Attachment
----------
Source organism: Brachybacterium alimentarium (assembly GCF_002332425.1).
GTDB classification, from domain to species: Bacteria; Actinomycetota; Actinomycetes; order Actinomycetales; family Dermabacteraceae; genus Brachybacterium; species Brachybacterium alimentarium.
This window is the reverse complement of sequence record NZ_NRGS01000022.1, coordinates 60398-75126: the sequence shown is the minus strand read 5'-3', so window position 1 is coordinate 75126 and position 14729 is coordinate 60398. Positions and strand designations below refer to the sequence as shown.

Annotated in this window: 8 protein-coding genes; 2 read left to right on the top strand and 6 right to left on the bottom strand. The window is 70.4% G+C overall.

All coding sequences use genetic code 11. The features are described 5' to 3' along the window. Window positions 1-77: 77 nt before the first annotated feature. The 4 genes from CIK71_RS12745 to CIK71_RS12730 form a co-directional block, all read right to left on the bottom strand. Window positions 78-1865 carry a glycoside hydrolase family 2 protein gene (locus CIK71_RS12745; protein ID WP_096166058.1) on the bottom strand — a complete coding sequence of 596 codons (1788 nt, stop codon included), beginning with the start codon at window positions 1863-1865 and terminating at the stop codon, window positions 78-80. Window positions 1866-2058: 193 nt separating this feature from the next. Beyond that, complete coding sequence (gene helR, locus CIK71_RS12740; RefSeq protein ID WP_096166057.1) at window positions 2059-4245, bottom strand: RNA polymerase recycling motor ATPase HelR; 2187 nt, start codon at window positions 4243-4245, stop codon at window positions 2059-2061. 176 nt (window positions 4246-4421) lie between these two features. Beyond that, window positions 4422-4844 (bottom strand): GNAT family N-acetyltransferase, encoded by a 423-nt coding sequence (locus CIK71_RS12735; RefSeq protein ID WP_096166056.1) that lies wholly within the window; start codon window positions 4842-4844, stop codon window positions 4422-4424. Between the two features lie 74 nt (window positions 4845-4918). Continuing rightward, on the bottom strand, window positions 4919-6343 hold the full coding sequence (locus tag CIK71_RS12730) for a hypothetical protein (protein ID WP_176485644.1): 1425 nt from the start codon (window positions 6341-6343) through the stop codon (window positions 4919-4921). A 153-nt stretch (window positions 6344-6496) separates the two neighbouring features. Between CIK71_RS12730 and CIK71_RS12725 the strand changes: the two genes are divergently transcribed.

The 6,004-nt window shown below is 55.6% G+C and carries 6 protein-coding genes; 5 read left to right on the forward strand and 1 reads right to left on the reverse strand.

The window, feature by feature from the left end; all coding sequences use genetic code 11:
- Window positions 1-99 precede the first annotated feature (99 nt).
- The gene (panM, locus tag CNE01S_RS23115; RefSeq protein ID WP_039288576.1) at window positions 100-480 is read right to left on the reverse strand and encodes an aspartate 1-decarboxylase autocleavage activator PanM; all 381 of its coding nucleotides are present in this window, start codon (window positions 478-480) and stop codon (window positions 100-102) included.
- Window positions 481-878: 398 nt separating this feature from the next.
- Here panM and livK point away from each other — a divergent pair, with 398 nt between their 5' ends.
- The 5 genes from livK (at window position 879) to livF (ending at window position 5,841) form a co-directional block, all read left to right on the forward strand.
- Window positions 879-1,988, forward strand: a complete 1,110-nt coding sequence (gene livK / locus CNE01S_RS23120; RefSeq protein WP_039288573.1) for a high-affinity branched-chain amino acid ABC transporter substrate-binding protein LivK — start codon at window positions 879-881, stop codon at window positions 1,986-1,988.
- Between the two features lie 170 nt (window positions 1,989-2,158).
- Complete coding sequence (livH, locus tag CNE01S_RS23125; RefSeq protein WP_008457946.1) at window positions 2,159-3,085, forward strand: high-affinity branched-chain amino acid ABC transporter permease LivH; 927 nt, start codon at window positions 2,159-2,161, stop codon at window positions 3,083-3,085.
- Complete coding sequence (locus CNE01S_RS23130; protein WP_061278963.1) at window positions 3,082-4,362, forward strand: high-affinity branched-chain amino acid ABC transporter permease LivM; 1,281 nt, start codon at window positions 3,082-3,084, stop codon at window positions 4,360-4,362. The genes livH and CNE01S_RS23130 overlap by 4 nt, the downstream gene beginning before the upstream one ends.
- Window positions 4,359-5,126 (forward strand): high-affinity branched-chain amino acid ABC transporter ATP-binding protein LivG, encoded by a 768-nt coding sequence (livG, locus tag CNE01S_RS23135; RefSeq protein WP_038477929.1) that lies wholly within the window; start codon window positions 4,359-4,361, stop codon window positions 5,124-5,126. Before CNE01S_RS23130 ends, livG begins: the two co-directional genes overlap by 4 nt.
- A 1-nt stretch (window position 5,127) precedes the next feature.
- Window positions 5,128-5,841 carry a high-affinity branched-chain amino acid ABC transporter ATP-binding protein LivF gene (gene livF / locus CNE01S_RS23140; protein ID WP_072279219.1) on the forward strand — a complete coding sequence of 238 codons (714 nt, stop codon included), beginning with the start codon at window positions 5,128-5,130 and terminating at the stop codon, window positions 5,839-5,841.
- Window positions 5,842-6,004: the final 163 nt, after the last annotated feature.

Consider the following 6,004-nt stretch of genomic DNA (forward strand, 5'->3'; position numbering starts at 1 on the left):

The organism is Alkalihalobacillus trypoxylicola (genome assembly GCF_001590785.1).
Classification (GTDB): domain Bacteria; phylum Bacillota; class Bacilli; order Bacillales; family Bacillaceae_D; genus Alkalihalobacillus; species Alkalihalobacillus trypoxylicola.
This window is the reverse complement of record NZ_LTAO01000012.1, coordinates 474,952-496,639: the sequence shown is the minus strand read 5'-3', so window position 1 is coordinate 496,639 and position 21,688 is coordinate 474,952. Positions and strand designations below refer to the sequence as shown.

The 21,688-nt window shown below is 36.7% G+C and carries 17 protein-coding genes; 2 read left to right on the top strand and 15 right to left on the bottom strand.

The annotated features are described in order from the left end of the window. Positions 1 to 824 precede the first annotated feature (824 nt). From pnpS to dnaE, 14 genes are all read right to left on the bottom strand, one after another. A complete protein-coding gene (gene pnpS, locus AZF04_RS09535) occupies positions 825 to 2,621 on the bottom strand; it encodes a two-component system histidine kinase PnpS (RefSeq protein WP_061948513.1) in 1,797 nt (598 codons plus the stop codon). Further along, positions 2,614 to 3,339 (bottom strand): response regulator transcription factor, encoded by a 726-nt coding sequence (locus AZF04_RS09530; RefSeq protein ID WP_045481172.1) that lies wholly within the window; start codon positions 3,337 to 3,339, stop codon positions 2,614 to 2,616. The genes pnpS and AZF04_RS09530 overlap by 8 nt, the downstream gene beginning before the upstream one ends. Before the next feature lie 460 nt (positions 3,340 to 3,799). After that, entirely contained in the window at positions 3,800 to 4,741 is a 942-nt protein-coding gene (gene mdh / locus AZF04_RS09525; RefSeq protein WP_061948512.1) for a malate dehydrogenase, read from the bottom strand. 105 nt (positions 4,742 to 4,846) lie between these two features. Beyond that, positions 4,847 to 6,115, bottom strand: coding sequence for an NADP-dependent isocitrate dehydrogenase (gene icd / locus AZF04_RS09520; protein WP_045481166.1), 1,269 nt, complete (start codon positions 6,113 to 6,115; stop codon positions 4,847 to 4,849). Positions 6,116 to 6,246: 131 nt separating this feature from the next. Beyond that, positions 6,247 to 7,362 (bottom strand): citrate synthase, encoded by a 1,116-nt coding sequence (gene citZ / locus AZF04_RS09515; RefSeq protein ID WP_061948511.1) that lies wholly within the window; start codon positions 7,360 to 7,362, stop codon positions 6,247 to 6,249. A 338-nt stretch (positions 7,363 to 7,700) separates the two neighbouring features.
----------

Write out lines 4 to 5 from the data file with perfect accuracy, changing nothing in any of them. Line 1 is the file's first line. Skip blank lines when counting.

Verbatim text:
Annotated in this window: 8 protein-coding genes; 2 read left to right on the top strand and 6 right to left on the bottom strand. The window is 70.4% G+C overall.

All coding sequences use genetic code 11. The features are described 5' to 3' along the window. Window positions 1-77: 77 nt before the first annotated feature. The 4 genes from CIK71_RS12745 to CIK71_RS12730 form a co-directional block, all read right to left on the bottom strand. Window positions 78-1865 carry a glycoside hydrolase family 2 protein gene (locus CIK71_RS12745; protein ID WP_096166058.1) on the bottom strand — a complete coding sequence of 596 codons (1788 nt, stop codon included), beginning with the start codon at window positions 1863-1865 and terminating at the stop codon, window positions 78-80. Window positions 1866-2058: 193 nt separating this feature from the next. Beyond that, complete coding sequence (gene helR, locus CIK71_RS12740; RefSeq protein ID WP_096166057.1) at window positions 2059-4245, bottom strand: RNA polymerase recycling motor ATPase HelR; 2187 nt, start codon at window positions 4243-4245, stop codon at window positions 2059-2061. 176 nt (window positions 4246-4421) lie between these two features. Beyond that, window positions 4422-4844 (bottom strand): GNAT family N-acetyltransferase, encoded by a 423-nt coding sequence (locus CIK71_RS12735; RefSeq protein ID WP_096166056.1) that lies wholly within the window; start codon window positions 4842-4844, stop codon window positions 4422-4424. Between the two features lie 74 nt (window positions 4845-4918). Continuing rightward, on the bottom strand, window positions 4919-6343 hold the full coding sequence (locus tag CIK71_RS12730) for a hypothetical protein (protein ID WP_176485644.1): 1425 nt from the start codon (window positions 6341-6343) through the stop codon (window positions 4919-4921). A 153-nt stretch (window positions 6344-6496) separates the two neighbouring features. Between CIK71_RS12730 and CIK71_RS12725 the strand changes: the two genes are divergently transcribed.